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Ginseng (PANAX GINSENG/PANAX QUINQUEFOLIUS)
"If a person is overworked and stressed out, ginseng helps," explains Alan Brauer, M.D., founder of TotalCare Medical Center in Palo Alto, Calif. "It strengthens the whole body." With so many benefits, it's not surprising that in eight of nine studies, subjects taking ginseng reported an enriched quality of life, according to researchers at Hartford Hospital in Connecticut.
INDICATION "Ginseng can be indispensable for people with fatigue and general debility," says Hobbs.
BENEFITS Enhances energy, stamina, immune support, memory, and alertness * alleviates pain * prevents cancer * improves cardiovascular and sexual function * aids recovery from radiation * reduces blood sugar * relieves menopausal complaints.
SIDE EFFECTS Ginseng causes no significant adverse reactions. However, if you have high blood pressure, take it only under medical supervision.
DOSAGE 0.6 to 3 grams of cut or powdered root 1 to 3 times daily; in capsule form, 200 to 600 mg a day. ginseng
SCIENCE Researchers in Italy have found that ginseng significantly boosts energy and improves athletic performance by increasing stamina and oxygen uptake. The herb also helps relieve exhaustion in post-menopausal women, according to the International Journal of Gynecology and Obstetrics.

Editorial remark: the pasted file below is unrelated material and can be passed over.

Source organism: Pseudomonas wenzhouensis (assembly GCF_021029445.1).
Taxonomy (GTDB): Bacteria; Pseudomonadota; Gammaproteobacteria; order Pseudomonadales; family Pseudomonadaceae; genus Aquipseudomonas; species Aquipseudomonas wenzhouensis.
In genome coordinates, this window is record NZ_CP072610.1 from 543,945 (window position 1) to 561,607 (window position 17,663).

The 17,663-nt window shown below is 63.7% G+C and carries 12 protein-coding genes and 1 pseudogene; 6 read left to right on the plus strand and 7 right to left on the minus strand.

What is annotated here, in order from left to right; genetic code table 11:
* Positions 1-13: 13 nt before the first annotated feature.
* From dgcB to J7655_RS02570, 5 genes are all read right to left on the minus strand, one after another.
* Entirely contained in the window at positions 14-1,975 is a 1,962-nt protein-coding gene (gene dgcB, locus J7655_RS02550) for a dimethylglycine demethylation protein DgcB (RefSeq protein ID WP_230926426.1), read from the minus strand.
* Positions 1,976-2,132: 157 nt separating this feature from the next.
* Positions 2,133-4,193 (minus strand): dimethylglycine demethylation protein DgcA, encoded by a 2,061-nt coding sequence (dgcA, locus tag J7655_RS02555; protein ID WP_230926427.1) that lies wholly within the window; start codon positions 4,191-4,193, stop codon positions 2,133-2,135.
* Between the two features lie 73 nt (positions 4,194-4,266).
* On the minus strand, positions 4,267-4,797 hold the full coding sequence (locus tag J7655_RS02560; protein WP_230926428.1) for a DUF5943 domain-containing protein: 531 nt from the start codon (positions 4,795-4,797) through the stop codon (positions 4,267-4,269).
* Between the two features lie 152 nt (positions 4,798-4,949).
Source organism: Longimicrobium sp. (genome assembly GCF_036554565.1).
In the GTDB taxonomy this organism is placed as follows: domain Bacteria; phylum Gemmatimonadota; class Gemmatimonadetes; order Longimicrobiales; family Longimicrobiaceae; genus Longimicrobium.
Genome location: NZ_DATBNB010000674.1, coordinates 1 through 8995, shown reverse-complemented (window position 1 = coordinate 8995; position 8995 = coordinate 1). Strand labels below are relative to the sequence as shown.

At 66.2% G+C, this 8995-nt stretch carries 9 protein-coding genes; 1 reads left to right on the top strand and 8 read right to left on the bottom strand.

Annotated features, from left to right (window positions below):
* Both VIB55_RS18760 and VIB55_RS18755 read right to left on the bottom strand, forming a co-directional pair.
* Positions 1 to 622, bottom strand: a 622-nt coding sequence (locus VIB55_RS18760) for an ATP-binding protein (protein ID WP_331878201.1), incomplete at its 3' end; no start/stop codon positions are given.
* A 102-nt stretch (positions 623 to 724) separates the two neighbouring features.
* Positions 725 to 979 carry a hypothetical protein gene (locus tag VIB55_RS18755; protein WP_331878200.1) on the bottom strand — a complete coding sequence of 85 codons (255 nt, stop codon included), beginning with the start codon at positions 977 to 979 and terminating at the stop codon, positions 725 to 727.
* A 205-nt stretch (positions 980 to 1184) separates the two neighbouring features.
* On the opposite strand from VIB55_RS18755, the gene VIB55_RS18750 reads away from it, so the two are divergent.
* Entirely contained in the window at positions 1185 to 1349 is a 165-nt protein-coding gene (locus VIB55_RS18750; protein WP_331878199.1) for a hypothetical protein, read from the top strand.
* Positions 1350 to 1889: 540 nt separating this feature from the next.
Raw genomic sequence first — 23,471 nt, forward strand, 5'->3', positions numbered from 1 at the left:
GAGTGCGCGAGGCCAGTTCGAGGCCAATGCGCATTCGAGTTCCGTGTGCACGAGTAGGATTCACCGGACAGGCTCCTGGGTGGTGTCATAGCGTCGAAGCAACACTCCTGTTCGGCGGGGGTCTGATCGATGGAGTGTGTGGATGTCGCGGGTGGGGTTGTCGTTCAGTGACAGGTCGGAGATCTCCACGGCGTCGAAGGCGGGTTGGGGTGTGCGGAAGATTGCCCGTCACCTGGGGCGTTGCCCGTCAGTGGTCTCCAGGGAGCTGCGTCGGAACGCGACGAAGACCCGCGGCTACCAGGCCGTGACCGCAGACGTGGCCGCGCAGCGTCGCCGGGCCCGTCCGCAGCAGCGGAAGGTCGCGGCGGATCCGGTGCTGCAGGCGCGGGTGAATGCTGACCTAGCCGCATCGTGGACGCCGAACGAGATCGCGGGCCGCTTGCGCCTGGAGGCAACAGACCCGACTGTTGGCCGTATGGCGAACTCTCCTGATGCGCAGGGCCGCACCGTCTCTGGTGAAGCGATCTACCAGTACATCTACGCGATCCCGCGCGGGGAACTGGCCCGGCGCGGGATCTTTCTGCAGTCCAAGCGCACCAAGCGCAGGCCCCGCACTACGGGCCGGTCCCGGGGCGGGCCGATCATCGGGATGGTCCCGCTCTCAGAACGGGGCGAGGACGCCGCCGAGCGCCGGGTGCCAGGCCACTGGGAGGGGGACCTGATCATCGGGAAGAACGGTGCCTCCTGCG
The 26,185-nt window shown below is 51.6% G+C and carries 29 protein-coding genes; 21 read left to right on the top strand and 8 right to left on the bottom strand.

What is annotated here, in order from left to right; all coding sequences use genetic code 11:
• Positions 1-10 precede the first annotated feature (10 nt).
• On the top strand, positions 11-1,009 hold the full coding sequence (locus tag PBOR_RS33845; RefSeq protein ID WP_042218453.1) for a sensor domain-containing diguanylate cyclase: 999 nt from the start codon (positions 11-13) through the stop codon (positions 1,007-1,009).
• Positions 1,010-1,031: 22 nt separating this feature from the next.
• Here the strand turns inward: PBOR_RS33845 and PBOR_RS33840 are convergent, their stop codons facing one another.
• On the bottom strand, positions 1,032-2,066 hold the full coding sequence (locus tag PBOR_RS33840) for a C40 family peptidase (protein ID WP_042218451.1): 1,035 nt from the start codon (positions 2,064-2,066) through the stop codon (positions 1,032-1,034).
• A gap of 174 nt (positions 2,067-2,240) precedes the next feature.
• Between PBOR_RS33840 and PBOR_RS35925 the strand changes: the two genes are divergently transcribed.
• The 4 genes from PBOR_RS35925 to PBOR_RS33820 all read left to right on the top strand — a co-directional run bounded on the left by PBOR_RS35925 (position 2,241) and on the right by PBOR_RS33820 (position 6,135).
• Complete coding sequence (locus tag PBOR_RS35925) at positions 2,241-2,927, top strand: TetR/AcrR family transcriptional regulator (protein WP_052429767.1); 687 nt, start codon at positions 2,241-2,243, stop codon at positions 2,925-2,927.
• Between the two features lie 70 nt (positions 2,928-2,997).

A report in the Journal of Pharmacological Science noted that ginseng cuts the secretion of stress-related hormones from the adrenal glands. "I've used ginseng for 30 years," says Mark Blumenthal of the American Botanical Council. "I'm on a plane almost every week, which is stressful, but I rarely get sick."
Ginseng strengthens the immune system in a number of ways. Investigators at the University of Southern California and in Korea have determined that the herb increases production of the anti-viral compound interferon and the immune protein interleukin-1. That may explain why ginseng can improve the protective action of vaccinations. In one Italian study, 227 volunteers took a placebo or 100 mg of ginseng for a month before receiving a flu shot. Only 15 members of the ginseng group ended up getting the flu, compared with 42 cases in the placebo group.
Ginseng also aids the recovery of chronic bronchitis sufferers taking antibiotics (Clinical Drug Investigation), decreases the risk of developing cancer (International Journal of Epidemiology), reduces postprandial rises in blood sugar (Archives of Internal Medicine), and helps restore faltering erections (The Journal of Urology). Animal studies in Russia and South Korea suggest that ginseng normalizes heart rhythms, reduces pain, and diminishes radiation-induced cell death.
Danish scientists gave 112 middle-aged adults a battery of cognitive-function tests. Then the participants took either a placebo or ginseng (400 mg a day) for eight to nine weeks, after which they were retested. Those who took ginseng showed marked improvement in abstract thinking and in reaction times. A similar study at Britain's University of Northumbria produced the same results.